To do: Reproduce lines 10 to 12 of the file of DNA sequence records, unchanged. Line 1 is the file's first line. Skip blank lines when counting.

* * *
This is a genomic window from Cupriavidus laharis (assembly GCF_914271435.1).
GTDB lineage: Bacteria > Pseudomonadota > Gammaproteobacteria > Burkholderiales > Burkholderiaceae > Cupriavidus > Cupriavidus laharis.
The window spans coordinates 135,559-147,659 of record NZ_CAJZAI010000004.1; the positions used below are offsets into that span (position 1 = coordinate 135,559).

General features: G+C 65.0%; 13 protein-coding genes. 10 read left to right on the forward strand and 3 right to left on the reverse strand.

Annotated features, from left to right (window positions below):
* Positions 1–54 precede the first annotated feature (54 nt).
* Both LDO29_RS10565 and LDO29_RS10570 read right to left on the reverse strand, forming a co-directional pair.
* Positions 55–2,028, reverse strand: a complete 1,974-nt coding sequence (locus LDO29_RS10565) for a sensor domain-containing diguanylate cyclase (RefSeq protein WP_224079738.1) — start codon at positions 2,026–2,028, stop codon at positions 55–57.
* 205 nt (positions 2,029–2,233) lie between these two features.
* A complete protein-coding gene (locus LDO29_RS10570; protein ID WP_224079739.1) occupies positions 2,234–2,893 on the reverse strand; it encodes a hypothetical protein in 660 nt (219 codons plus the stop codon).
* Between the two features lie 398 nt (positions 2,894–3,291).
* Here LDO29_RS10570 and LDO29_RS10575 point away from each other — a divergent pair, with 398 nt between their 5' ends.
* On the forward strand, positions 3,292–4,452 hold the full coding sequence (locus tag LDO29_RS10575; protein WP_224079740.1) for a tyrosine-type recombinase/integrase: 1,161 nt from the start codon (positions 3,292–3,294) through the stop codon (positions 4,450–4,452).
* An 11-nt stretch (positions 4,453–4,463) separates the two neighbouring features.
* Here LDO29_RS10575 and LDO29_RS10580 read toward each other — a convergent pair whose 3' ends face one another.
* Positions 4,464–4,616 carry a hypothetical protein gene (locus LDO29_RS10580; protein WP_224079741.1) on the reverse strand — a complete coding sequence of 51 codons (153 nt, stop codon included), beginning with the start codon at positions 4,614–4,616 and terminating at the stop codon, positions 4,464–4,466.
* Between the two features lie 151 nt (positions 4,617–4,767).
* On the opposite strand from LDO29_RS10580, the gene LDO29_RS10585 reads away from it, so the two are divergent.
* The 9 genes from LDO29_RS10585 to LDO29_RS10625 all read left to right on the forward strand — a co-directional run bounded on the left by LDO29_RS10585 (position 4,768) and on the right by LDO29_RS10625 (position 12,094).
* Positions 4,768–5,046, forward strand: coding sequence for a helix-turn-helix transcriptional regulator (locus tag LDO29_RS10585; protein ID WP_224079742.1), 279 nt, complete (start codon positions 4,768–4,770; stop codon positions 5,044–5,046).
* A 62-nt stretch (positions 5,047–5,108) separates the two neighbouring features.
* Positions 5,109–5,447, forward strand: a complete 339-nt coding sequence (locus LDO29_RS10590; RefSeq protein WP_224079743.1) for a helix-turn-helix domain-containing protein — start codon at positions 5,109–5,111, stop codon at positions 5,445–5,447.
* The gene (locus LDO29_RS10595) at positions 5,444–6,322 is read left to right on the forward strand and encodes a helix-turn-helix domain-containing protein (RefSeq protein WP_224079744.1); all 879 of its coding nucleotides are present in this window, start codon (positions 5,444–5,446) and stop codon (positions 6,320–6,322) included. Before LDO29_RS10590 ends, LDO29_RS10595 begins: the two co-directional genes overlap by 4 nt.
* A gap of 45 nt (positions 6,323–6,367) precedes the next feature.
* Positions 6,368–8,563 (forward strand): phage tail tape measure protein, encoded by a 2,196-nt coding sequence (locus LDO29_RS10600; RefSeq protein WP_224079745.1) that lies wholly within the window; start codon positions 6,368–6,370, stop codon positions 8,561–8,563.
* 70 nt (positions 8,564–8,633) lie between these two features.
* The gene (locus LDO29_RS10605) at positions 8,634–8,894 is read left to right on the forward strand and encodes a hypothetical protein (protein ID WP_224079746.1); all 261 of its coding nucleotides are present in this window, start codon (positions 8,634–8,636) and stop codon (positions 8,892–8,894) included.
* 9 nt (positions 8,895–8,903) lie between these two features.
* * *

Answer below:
* A complete protein-coding gene (locus LDO29_RS10570; protein ID WP_224079739.1) occupies positions 2,234–2,893 on the reverse strand; it encodes a hypothetical protein in 660 nt (219 codons plus the stop codon).
* Between the two features lie 398 nt (positions 2,894–3,291).
* Here LDO29_RS10570 and LDO29_RS10575 point away from each other — a divergent pair, with 398 nt between their 5' ends.